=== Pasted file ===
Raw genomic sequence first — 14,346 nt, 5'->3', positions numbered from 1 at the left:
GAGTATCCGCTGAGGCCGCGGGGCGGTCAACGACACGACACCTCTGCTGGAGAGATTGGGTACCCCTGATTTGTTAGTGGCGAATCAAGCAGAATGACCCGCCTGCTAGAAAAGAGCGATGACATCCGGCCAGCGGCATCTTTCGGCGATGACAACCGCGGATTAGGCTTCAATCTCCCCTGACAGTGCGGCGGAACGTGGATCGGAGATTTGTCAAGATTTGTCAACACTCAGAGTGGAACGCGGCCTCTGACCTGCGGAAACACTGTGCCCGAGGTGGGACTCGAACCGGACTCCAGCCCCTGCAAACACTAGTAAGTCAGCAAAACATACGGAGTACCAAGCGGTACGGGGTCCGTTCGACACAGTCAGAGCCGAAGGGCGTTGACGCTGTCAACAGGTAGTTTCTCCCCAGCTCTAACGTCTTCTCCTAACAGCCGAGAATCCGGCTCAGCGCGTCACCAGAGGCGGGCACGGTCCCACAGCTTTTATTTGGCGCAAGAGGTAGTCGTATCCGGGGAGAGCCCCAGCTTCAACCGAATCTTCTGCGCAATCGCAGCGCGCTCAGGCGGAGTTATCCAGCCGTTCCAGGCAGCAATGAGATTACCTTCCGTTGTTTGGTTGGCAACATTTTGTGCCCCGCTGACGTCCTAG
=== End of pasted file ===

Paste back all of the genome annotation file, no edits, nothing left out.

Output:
Raw genomic sequence first — 14,346 nt, 5'->3', positions numbered from 1 at the left:
GAGTATCCGCTGAGGCCGCGGGGCGGTCAACGACACGACACCTCTGCTGGAGAGATTGGGTACCCCTGATTTGTTAGTGGCGAATCAAGCAGAATGACCCGCCTGCTAGAAAAGAGCGATGACATCCGGCCAGCGGCATCTTTCGGCGATGACAACCGCGGATTAGGCTTCAATCTCCCCTGACAGTGCGGCGGAACGTGGATCGGAGATTTGTCAAGATTTGTCAACACTCAGAGTGGAACGCGGCCTCTGACCTGCGGAAACACTGTGCCCGAGGTGGGACTCGAACCGGACTCCAGCCCCTGCAAACACTAGTAAGTCAGCAAAACATACGGAGTACCAAGCGGTACGGGGTCCGTTCGACACAGTCAGAGCCGAAGGGCGTTGACGCTGTCAACAGGTAGTTTCTCCCCAGCTCTAACGTCTTCTCCTAACAGCCGAGAATCCGGCTCAGCGCGTCACCAGAGGCGGGCACGGTCCCACAGCTTTTATTTGGCGCAAGAGGTAGTCGTATCCGGGGAGAGCCCCAGCTTCAACCGAATCTTCTGCGCAATCGCAGCGCGCTCAGGCGGAGTTATCCAGCCGTTCCAGGCAGCAATGAGATTACCTTCCGTTGTTTGGTTGGCAACATTTTGTGCCCCGCTGACGTCCTAG